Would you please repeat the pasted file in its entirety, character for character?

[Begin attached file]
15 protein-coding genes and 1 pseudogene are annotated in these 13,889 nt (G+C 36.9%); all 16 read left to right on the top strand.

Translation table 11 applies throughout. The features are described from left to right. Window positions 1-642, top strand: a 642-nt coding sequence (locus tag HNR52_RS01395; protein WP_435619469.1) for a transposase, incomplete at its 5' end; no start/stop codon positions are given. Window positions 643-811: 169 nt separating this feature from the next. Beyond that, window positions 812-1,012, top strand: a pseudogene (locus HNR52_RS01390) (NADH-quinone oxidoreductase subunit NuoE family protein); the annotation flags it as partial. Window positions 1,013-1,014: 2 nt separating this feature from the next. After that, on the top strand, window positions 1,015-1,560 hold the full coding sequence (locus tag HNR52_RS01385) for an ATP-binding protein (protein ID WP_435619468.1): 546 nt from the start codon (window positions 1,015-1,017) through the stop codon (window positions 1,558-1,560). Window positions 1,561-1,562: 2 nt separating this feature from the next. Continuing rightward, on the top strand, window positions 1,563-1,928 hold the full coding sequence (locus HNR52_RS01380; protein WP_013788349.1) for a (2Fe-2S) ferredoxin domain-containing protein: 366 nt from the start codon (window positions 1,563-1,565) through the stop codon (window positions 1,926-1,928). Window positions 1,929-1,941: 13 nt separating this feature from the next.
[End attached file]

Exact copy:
15 protein-coding genes and 1 pseudogene are annotated in these 13,889 nt (G+C 36.9%); all 16 read left to right on the top strand.

Translation table 11 applies throughout. The features are described from left to right. Window positions 1-642, top strand: a 642-nt coding sequence (locus tag HNR52_RS01395; protein WP_435619469.1) for a transposase, incomplete at its 5' end; no start/stop codon positions are given. Window positions 643-811: 169 nt separating this feature from the next. Beyond that, window positions 812-1,012, top strand: a pseudogene (locus HNR52_RS01390) (NADH-quinone oxidoreductase subunit NuoE family protein); the annotation flags it as partial. Window positions 1,013-1,014: 2 nt separating this feature from the next. After that, on the top strand, window positions 1,015-1,560 hold the full coding sequence (locus tag HNR52_RS01385) for an ATP-binding protein (protein ID WP_435619468.1): 546 nt from the start codon (window positions 1,015-1,017) through the stop codon (window positions 1,558-1,560). Window positions 1,561-1,562: 2 nt separating this feature from the next. Continuing rightward, on the top strand, window positions 1,563-1,928 hold the full coding sequence (locus HNR52_RS01380; protein WP_013788349.1) for a (2Fe-2S) ferredoxin domain-containing protein: 366 nt from the start codon (window positions 1,563-1,565) through the stop codon (window positions 1,926-1,928). Window positions 1,929-1,941: 13 nt separating this feature from the next.